In reading and studying the manuscripts, Simonian finds realities that seem more intimate and charming than the deplorable situation of Armenian refugees in those days.
At the same time, the library and the printing house were to be joined by the kindergarten-preschool established in the courtyard of the Catholicosate, to serve the children of Armenian families in Antelias and the surrounding area and, at the same time, an experimental teachers’ school for the top Seminary students. This is where Simonian would experience his first attempts at teaching.
The library - printing house - school triangle created in Antelias, along with a taste for classical Armenian and literature and knowledge acquired from the teachers of the Tbrevank Armash school, in addition to his tireless efforts for self-improvement and self-propelled passion for study, would shape the future intellectual. Nshan Khoshafian, one of his Seminary classmates, once said that "when we graduated from the Tbrevank, Simon Simonian was already a historian-philologist and man of letters." 
Aleppo, 1930-1931. The Simonian family and relatives. The bald man sitting on the ground in foreground is Ové Simonian (Simon's father). To his right is Haroutiun Simonian (Simon's younger brother); to his right is Krikor Simonian (Simon's middle brother). The bald man, seated on the the far right, in the front row, is Djrji (Kevork) Giraco (Simon Simonian’s mother’s brother). Behind Djrji, a bit to the left, is Hagop Darakdji (later Giraco), Simon Simonian’s maternal grandfather. The religious woman sitting in the center is Sister Philomène Giraco (Simon Simonian's aunt). The woman seated to her right is Mennoush Simonian (Simon's mother). The rest are relatives of the Giraco, Shitilian, Kasbarian, Bodji and Simonian families.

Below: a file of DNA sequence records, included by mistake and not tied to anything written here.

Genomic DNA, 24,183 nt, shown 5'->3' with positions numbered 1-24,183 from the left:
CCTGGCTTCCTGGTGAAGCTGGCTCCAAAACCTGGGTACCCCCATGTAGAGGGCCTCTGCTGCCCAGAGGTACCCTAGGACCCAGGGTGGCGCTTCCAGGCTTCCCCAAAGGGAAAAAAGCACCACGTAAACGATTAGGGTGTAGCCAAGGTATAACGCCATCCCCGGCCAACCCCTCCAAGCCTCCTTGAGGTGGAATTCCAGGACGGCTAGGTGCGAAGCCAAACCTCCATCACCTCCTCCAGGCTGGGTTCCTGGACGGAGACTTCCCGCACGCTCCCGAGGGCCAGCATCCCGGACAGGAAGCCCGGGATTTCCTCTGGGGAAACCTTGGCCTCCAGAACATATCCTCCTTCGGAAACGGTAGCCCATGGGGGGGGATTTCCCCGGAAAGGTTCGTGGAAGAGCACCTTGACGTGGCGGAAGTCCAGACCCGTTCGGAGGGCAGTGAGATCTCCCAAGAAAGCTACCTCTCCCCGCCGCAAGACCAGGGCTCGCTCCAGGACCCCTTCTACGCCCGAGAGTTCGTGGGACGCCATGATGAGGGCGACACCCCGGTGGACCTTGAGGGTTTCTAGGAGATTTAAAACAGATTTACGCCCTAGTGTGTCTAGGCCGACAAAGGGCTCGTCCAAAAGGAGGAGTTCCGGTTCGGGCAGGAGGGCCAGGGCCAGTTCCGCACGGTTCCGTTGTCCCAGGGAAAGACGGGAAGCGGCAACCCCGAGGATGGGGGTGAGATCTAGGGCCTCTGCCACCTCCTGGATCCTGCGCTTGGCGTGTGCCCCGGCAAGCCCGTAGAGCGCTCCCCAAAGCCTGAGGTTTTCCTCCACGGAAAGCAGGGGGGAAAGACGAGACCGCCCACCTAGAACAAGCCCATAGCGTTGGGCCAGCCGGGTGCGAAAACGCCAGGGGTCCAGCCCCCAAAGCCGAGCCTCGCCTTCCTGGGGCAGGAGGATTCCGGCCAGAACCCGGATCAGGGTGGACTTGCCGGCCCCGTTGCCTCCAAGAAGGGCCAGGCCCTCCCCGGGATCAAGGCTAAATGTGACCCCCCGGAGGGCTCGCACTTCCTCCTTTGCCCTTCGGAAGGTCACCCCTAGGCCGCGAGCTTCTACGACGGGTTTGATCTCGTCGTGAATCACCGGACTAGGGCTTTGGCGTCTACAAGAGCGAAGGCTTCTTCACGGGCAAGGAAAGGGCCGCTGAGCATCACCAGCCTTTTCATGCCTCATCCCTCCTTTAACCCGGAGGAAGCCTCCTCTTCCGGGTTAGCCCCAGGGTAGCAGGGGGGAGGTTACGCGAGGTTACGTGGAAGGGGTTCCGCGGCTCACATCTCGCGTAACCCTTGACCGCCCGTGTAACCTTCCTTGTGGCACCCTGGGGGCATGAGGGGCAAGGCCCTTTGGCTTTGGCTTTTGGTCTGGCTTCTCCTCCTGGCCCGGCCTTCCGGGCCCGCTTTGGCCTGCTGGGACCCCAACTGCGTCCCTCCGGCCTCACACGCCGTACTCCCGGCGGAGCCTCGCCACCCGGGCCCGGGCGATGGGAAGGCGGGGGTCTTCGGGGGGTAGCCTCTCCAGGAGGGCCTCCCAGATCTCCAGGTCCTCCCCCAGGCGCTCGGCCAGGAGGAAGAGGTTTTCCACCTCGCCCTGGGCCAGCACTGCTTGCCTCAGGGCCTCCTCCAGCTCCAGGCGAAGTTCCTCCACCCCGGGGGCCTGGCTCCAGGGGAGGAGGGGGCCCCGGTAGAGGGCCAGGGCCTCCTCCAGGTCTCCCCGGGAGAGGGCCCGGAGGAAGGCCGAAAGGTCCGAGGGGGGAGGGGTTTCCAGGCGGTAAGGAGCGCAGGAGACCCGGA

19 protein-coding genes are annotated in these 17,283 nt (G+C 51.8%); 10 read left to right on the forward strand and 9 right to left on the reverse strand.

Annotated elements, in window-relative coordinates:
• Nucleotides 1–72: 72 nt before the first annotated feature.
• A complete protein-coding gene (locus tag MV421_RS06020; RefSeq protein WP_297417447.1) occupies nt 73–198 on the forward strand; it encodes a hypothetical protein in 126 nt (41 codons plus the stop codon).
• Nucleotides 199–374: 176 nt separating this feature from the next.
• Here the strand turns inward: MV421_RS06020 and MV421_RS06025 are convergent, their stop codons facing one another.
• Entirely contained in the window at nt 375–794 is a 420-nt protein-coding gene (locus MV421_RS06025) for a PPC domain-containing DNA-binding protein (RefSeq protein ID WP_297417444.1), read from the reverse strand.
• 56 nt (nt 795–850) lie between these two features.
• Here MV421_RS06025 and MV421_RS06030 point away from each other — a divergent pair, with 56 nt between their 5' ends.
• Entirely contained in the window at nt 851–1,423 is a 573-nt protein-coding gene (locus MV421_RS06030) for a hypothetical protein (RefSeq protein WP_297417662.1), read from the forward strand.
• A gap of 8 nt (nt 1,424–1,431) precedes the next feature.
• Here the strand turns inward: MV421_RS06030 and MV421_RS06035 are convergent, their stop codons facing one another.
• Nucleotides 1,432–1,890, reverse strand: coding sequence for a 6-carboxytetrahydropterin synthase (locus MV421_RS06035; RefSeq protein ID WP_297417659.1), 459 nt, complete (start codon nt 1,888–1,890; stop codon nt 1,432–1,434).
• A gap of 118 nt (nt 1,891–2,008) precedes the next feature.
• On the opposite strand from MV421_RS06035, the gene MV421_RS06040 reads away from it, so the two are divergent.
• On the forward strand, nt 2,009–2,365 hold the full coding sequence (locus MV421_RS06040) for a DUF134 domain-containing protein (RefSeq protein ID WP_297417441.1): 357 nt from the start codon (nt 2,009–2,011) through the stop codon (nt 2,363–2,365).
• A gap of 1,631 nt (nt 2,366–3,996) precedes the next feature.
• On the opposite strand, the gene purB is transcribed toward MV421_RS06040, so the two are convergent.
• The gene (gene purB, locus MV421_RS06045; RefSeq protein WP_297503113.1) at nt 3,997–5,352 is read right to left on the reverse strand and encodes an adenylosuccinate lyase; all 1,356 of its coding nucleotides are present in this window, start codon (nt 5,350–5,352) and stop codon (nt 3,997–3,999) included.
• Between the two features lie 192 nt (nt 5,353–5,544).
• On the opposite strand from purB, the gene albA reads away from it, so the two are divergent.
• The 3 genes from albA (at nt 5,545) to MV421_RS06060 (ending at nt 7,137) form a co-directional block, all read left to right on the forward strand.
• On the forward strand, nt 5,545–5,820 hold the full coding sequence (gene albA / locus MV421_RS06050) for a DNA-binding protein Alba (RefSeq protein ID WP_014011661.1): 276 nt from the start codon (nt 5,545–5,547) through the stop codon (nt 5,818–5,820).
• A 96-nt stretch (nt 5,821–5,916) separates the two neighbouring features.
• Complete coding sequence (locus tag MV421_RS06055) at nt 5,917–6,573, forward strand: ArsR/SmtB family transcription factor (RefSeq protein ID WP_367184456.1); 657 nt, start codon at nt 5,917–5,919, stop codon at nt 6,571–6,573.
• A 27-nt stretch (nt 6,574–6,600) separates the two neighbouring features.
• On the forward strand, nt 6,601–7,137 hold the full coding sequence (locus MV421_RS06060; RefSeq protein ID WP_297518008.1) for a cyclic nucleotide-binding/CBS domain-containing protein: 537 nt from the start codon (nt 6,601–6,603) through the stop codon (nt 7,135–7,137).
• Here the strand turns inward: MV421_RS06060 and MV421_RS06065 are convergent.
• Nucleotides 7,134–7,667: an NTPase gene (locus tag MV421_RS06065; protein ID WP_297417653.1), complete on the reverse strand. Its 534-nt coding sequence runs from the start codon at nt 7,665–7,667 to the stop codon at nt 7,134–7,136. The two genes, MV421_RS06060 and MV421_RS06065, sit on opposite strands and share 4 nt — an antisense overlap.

-  Simon Simonian. A New Balladeer. Stepanos Dashtetsi study and poems. With seven unpublished poems of Naghash Hovnatan, [in Armenian] Sevan printers, Beirut, 1981, page 7.
-  This Simon Simonian study of Stepanos Dashtetsi's poems was separately published in Arshag Chobanian's edited Anahid magazine (Simon Simonian, Stepanos Dashtetsi: A New Ashugh (poems and study), Anahid Magazine, 1939, No. 3, April-May, pp. 51-68).
-  Simonian, A New Balladeer. Stepanos Dashtetsi, [in Armenian], page 128.
-  Ibid., p. 7.
-  This extract of the manuscript corresponds to page 77 of the printed book (Simonian, A New Balladeer: Stepanos Dashtetsi).
-  This extract of the manuscript corresponds to page 83 of the printed book (Simonian, A New Balladeer: Stepanos Dashtetsi).
-  This extract of the manuscript corresponds to page 86 of the printed book (Simonian, A New Balladeer: Stepanos Dashtetsi).
-  This extract of the manuscript corresponds to page 89 of the printed book (Simonian, A New Balladeer: Stepanos Dashtetsi).
-  Simon Simonian, The Mountaineers’ Last Twilight [in Armenian], Sevan printers, Beirut, 1968, page 207.
-  Spurk Weekly, October 13, 1966, page 1.
-  Hasg monthly newspaper, 55th years, No 3, March 3, 1986, Antelias, Lebanon, page 118.
-  Puzant Yeghiayan, Hasg periodical, March-April 1969, p. 134.
-  Nshan Khoshafian, Simon Simonian's The Mountaineers’ Last Twilight [in Armenian], Spurk Weekly, No. 24, June 7, 1970, Beirut, page 4.